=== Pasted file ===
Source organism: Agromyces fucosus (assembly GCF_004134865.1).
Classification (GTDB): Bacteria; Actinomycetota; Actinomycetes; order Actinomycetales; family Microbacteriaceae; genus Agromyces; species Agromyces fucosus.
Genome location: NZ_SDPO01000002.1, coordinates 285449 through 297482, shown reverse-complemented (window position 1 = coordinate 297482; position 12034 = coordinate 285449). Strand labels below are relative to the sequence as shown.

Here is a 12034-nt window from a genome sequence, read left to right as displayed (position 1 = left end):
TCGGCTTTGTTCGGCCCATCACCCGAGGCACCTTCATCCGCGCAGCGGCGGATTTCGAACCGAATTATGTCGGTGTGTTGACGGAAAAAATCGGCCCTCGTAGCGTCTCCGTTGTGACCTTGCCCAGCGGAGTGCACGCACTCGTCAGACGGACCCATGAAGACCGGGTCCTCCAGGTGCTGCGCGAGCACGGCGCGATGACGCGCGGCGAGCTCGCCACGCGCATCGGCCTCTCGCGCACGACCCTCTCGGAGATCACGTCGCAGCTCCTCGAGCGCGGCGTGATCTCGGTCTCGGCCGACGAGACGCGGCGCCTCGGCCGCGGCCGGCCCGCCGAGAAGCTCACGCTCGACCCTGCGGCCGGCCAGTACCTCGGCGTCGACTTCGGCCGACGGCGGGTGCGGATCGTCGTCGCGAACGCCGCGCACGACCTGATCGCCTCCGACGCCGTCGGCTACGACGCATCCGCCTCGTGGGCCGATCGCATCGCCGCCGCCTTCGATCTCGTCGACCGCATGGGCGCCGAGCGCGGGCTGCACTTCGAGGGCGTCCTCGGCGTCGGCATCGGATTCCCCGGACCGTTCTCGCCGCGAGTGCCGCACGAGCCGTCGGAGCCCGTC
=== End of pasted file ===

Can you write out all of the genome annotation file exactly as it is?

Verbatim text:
Source organism: Agromyces fucosus (assembly GCF_004134865.1).
Classification (GTDB): Bacteria; Actinomycetota; Actinomycetes; order Actinomycetales; family Microbacteriaceae; genus Agromyces; species Agromyces fucosus.
Genome location: NZ_SDPO01000002.1, coordinates 285449 through 297482, shown reverse-complemented (window position 1 = coordinate 297482; position 12034 = coordinate 285449). Strand labels below are relative to the sequence as shown.

Here is a 12034-nt window from a genome sequence, read left to right as displayed (position 1 = left end):
TCGGCTTTGTTCGGCCCATCACCCGAGGCACCTTCATCCGCGCAGCGGCGGATTTCGAACCGAATTATGTCGGTGTGTTGACGGAAAAAATCGGCCCTCGTAGCGTCTCCGTTGTGACCTTGCCCAGCGGAGTGCACGCACTCGTCAGACGGACCCATGAAGACCGGGTCCTCCAGGTGCTGCGCGAGCACGGCGCGATGACGCGCGGCGAGCTCGCCACGCGCATCGGCCTCTCGCGCACGACCCTCTCGGAGATCACGTCGCAGCTCCTCGAGCGCGGCGTGATCTCGGTCTCGGCCGACGAGACGCGGCGCCTCGGCCGCGGCCGGCCCGCCGAGAAGCTCACGCTCGACCCTGCGGCCGGCCAGTACCTCGGCGTCGACTTCGGCCGACGGCGGGTGCGGATCGTCGTCGCGAACGCCGCGCACGACCTGATCGCCTCCGACGCCGTCGGCTACGACGCATCCGCCTCGTGGGCCGATCGCATCGCCGCCGCCTTCGATCTCGTCGACCGCATGGGCGCCGAGCGCGGGCTGCACTTCGAGGGCGTCCTCGGCGTCGGCATCGGATTCCCCGGACCGTTCTCGCCGCGAGTGCCGCACGAGCCGTCGGAGCCCGTC